The tree creeper may also be seen on the trunk of some large tree. He is looking for insects as well, and is very partial to spiders. He is a small bird, dressed in quiet colours of mottled brown, with a long curved beak.

Wrens frequent the neighbourhood of our gardens and woods, and go popping in and out of he hedges searching every nook and cranny for food; they sing a good deal in the winter, quite a loud song, and will sometimes venture during hard frost near the bird table for anything they can procure. I remember two little wrens which took up their abode in a conservatory for the winter; whenever anyone went in, there was sure to be a great commotion made by these two minute birds, who twittered and bustled about in great fear, hardly daring to remain inside, though evidently reluctant to face the cold world again without. What they subsisted on I am not quite sure, but there is no doubt they found some food amongst the soil and very likely helped themselves to bits of green, though I believe small insects are almost essential to keep them in health.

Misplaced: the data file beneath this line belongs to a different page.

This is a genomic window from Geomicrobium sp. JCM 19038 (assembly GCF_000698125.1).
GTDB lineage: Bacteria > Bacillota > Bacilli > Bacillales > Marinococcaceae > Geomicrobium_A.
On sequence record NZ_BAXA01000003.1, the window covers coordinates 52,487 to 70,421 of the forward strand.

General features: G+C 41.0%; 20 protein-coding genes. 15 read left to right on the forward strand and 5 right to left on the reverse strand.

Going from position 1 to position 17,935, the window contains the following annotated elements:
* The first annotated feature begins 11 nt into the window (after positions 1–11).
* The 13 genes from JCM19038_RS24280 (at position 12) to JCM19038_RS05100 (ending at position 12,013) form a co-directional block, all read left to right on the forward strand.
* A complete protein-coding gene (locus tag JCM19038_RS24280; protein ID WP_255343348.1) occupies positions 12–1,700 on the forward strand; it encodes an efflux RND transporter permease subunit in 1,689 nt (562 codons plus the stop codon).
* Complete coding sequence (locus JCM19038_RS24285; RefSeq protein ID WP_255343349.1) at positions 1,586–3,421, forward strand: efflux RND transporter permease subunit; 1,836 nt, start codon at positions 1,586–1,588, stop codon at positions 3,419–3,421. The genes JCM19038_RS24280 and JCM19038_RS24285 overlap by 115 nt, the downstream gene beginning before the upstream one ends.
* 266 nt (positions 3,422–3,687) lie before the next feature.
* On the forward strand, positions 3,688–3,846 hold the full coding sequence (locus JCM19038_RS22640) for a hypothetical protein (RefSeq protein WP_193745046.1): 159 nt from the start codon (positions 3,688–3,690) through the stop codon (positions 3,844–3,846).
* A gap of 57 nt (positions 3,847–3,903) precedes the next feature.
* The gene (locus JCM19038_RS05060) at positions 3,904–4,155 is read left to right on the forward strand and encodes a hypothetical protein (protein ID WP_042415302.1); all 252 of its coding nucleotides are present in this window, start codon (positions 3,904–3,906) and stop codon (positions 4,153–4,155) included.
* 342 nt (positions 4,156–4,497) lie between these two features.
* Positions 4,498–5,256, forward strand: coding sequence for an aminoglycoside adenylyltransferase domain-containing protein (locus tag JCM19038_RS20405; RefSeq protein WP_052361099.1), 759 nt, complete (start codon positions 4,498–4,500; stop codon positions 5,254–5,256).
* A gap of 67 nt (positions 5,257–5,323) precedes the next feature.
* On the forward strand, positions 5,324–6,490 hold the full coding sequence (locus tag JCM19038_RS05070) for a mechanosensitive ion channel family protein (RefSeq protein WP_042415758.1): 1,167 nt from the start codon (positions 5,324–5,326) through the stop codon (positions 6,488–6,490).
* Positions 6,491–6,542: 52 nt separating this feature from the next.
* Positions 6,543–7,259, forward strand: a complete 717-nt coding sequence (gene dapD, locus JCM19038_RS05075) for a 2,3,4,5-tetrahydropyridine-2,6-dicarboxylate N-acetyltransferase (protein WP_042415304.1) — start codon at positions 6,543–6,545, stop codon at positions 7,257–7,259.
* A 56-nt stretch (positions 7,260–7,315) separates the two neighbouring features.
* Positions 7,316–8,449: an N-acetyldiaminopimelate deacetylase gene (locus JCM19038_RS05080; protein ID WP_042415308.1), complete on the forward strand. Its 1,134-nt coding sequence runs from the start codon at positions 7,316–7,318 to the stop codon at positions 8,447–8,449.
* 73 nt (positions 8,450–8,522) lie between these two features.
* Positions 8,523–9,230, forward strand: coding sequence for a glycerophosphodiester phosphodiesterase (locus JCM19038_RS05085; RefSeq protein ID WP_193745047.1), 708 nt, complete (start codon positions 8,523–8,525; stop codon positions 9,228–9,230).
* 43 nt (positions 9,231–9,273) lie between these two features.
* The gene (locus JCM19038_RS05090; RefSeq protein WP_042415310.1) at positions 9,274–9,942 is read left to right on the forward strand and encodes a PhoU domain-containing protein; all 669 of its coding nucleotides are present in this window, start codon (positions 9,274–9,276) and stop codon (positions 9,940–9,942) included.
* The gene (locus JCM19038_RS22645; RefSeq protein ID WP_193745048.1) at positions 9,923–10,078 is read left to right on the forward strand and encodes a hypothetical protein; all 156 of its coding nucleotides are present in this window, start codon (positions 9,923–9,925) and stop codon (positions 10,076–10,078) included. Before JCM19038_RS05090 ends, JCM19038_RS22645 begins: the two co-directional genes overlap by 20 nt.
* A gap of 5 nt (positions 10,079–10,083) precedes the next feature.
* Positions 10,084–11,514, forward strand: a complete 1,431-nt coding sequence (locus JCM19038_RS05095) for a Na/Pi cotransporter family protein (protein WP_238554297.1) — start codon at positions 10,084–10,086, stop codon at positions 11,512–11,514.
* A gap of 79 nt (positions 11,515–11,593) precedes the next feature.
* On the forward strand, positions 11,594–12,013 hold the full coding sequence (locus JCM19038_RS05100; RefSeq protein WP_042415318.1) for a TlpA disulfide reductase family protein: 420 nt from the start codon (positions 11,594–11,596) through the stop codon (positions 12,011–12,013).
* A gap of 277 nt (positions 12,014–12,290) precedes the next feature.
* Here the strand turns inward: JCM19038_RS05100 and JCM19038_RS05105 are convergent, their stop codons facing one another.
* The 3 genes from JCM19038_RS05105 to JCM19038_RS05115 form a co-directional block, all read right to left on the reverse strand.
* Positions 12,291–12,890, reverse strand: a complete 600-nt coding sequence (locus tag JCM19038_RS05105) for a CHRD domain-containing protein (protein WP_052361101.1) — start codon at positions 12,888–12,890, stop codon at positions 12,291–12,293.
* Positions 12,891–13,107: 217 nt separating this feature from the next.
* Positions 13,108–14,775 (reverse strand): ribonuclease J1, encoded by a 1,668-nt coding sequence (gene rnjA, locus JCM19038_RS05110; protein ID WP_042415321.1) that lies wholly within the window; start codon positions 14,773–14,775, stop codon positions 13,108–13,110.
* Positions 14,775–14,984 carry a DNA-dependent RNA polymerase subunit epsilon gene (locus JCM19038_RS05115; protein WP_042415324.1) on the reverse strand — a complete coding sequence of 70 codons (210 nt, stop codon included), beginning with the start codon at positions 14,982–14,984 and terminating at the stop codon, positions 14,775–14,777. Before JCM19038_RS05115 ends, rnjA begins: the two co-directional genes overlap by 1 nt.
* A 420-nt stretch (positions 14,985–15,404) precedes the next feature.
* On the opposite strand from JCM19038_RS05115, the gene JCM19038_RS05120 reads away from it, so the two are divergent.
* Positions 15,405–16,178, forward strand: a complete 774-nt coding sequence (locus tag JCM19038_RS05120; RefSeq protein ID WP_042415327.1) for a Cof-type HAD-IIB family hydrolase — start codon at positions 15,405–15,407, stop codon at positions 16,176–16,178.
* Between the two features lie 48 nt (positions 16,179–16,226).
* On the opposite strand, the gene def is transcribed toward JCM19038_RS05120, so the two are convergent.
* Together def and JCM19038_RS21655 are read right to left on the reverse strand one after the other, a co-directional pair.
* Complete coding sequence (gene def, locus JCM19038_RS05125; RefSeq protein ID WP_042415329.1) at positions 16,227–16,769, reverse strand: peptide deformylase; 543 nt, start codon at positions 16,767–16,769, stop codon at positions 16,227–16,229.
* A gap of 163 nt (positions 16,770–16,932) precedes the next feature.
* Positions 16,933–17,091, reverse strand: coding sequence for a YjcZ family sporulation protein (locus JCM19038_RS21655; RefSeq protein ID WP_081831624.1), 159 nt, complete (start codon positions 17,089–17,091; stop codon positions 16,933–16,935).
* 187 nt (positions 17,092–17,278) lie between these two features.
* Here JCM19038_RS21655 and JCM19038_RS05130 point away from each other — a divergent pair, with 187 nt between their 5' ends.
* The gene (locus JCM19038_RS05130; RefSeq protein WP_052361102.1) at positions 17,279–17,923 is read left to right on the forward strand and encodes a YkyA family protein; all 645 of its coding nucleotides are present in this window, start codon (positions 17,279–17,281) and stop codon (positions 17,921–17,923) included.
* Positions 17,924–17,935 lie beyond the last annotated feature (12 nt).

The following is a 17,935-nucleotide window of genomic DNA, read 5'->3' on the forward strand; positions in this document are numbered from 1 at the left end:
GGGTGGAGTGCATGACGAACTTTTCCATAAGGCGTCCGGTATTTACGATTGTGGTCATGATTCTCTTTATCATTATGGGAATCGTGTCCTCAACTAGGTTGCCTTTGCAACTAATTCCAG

Even tinier still is the smallest of all British birds, the golden-crested wren, which is more often noticed in winter than in summer as it flits in and out of the fir trees uttering its miniature song. It is a charming little bird, and when I first saw one hopping about in a hawthorn hedge, I thought to myself "what a pretty little baby chaffinch," supposing it to be one of that tribe. Walking through the lanes you may frequently see bullfinches fly out in front of you in twos or threes, and sometimes in small flocks. (I have very rarely noticed a solitary bullfinch). These birds are easily known even at a distance by the white rump patch, always so conspicuous when they fly. Their song is very mournful just now, and often amounts only to one solitary note. Numbers of chaffinches may be seen in the farmyards busily picking up the loose grain which lies about. Their cry this season is only the familiar "Spink, spink," but in another month or so they will be cheering us with a short but beautiful song, heralding in the spring.

Wagtails will come quite close to our dwellings looking eagerly for food, and blackbirds, fieldfares, and others of the same tribe, seek shelter under the banks and hedges from the piercing east wind.